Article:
This week, a Seattle-based company called The Pixel Co. will debut technology that allows users to easily bypass Windows in favour of custom-built UIs. In the company's product, called MySpace, the control bar uses, for the first time, the 25 pixels that make up the border between today's Windows interface and the edge of a screen display. Unlike other shortcut navigation products, MySpace does not run on Windows. It is written directly to the video chip itself and is launched at the same time as Windows. An animated, rotating channel bar remains on the bottom of a user's screen and has the ability to provide quick, direct access to applications, online content or other operating systems.
For example, if a user clicks on a button that says "JavaOS," MySpace launches JavaOS and pushes Windows out of the way--dropping the user into a new operating system and a new UI. If a user were to launch a Web site, the user would be sent directly to that site, launching along the way whatever browser the user wanted.
The first release of MySpace will be tailored to Packard Bell computers that will ship in the third quarter. This fall, Pixel will release a version that will be distributed by online content partners and can be downloaded by users, said Tim O'Rourke, the company's president and CEO. O'Rourke said he has also signed distribution deals with several other PC makers.
Other start-ups, including Natrificial Software Technologies LLC and Digital Harbor, also have new products that sit on top of Windows and give corporate IT departments the flexibility to create their own customisable UIs, in some cases using speech as the input method for interacting with a PC.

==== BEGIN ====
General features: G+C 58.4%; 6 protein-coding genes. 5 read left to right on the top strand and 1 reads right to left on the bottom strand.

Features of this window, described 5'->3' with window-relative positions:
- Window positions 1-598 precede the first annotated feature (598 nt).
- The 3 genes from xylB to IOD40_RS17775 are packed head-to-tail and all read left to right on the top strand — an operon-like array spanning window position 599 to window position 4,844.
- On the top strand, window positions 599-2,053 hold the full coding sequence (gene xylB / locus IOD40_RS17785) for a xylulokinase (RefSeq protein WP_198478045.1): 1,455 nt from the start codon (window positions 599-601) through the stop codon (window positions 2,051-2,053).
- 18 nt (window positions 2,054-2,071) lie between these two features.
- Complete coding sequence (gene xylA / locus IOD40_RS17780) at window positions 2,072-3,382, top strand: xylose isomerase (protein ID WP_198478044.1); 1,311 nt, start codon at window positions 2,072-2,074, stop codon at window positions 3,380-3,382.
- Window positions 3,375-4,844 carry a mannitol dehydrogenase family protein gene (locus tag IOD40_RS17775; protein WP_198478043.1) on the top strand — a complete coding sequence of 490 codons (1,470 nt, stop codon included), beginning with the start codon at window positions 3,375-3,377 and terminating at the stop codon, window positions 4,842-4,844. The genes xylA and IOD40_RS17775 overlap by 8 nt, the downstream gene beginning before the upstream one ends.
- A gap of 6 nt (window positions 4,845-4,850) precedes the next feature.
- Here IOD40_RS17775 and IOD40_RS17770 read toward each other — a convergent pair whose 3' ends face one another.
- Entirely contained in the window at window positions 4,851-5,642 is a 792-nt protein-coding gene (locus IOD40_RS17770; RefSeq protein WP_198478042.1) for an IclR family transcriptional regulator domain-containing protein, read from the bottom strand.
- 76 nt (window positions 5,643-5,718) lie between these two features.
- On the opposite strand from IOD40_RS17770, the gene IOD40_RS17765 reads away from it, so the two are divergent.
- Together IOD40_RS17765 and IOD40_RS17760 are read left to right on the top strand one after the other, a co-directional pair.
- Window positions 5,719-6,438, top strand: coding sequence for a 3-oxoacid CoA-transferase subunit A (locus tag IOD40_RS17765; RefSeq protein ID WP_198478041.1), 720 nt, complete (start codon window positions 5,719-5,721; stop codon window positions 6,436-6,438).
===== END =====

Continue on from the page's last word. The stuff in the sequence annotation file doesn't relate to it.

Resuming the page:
Natrificial has designed a UI called The Brain, which acts as a shell that sits on top of Windows and allows users to customise local and online content and applications and to organise everything in expandable organisational charts dubbed "brains." While not without its kinks, The Brain represents a new way of organising and presenting content to the desktop.
Digital Harbor on the other hand, has created a technology called WorkSpace NG that is designed to let corporate IT departments create their own customised desktop out of JavaBeans.
Capable of running on top of any Java Virtual Machine 1.1-compatible operating system or virtual machine, WorkSpace NG is a JavaBean container that requires 477KB of space with a 150KB interface file. Developers can create any combination of JavaBeans to build the UI and can also use the FolderBay GUI service that is provided by WorkSpace NG to create tool bars. The JavaBeans can be locally self-contained or connected to back-end systems that support the Enterprise JavaBean or other Java back-end applications. If driven by Enterprise JavaBeans, the server would launch the GUI. If the JavaBeans are stored locally, they enable the dynamic creation of the GUI.
Not all IT managers are ready to junk the Windows-style UI and assemble their own user interfaces just yet. Some, in fact, see a significant risk in doing so too soon.
"Yes, we want to see improvements. But they have to be done in a controlled fashion," said Chuck Timpson, a desktop administrator for more than 3,000 desktops at a major Southern distribution company. "Otherwise, you will see a major training and support issue creep up inside the corporate world."
Still, many managers say it's high time for the monolithic Windows-style interface to take on a new, more flexible image. "Technology is simply there to help us do our jobs," said John Peetz, chief knowledge officer at Ernst & Young, in New York. "Web technologies are good for some things ... but not for others. We need it all, and we demand it all. And we expect that a lot of these technologies will merge."